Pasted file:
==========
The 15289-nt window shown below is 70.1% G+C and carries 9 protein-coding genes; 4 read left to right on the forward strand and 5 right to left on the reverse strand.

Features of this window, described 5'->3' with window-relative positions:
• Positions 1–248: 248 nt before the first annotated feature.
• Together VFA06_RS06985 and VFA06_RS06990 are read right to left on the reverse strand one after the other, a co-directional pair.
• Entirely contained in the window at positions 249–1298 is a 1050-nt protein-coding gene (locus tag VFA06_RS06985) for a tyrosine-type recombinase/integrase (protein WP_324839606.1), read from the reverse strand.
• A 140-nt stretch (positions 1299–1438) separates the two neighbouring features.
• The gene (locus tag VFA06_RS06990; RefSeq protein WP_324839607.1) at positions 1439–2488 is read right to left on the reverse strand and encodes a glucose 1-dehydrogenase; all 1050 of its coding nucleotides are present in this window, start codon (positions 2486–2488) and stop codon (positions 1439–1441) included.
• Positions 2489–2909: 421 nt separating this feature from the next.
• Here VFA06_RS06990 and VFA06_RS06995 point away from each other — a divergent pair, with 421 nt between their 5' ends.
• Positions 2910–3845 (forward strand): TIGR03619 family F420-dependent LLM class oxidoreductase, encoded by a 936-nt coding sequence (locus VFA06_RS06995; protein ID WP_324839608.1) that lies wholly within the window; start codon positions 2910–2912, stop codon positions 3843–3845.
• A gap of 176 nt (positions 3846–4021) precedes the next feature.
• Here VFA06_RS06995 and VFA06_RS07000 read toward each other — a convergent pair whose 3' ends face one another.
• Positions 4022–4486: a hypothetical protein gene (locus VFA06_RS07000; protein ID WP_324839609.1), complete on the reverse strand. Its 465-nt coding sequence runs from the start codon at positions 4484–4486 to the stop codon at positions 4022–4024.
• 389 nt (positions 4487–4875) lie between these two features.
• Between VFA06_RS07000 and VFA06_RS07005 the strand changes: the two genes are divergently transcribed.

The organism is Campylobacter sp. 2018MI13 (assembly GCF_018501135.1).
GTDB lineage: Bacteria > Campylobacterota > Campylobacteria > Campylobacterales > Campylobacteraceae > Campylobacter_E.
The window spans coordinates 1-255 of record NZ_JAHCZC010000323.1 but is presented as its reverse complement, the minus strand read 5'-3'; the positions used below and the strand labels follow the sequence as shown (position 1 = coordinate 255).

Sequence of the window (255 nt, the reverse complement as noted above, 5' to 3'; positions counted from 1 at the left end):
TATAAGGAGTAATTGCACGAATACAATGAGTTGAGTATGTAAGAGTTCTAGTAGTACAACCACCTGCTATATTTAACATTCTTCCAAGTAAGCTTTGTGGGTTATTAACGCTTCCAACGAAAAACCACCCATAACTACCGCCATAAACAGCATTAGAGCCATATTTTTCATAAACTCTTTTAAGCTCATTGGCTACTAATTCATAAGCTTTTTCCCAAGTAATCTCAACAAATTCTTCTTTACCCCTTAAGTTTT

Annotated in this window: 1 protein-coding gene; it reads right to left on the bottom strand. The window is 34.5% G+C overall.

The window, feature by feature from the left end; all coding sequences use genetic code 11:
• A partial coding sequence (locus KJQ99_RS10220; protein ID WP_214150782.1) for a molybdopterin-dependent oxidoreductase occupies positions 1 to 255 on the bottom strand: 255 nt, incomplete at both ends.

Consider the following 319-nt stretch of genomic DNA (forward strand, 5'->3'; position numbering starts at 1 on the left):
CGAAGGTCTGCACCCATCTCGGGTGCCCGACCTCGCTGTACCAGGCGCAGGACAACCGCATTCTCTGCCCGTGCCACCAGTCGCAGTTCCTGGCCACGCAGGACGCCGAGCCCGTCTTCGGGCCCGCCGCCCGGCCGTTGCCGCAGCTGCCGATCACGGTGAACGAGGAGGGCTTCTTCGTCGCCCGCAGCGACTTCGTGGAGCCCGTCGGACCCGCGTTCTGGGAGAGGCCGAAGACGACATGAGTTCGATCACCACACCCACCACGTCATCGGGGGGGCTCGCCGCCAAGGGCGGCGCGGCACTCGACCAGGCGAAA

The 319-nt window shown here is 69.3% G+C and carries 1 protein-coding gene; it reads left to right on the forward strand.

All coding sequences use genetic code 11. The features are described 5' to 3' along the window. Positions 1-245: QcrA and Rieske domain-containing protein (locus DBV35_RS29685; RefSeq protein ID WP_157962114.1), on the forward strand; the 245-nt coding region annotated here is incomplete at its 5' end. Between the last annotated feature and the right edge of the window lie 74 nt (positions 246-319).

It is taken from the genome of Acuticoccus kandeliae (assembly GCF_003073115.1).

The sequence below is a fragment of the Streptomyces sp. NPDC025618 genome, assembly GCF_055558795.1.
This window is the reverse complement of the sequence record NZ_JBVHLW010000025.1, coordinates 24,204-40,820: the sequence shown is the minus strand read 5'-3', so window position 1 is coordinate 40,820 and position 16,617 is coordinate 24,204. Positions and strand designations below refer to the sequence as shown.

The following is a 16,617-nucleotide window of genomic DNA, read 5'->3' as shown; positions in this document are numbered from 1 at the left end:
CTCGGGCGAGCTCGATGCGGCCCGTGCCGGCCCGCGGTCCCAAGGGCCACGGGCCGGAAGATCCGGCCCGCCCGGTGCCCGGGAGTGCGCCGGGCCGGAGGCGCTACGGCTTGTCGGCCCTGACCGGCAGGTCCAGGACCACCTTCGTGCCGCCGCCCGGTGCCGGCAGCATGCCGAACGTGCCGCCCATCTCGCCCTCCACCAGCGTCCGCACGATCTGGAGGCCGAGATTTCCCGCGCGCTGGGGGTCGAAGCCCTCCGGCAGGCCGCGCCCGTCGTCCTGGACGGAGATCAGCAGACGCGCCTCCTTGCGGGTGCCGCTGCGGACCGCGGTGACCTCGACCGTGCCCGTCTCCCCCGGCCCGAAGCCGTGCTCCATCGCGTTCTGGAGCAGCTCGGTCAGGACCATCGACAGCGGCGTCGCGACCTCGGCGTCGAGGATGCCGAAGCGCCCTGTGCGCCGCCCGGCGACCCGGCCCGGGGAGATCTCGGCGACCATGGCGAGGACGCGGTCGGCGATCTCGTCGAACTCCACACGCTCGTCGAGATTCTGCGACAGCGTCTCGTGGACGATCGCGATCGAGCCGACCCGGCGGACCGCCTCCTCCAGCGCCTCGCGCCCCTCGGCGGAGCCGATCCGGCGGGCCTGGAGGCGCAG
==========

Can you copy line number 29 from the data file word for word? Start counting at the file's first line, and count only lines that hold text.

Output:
The sequence below is a fragment of the Streptomyces sp. NPDC025618 genome, assembly GCF_055558795.1.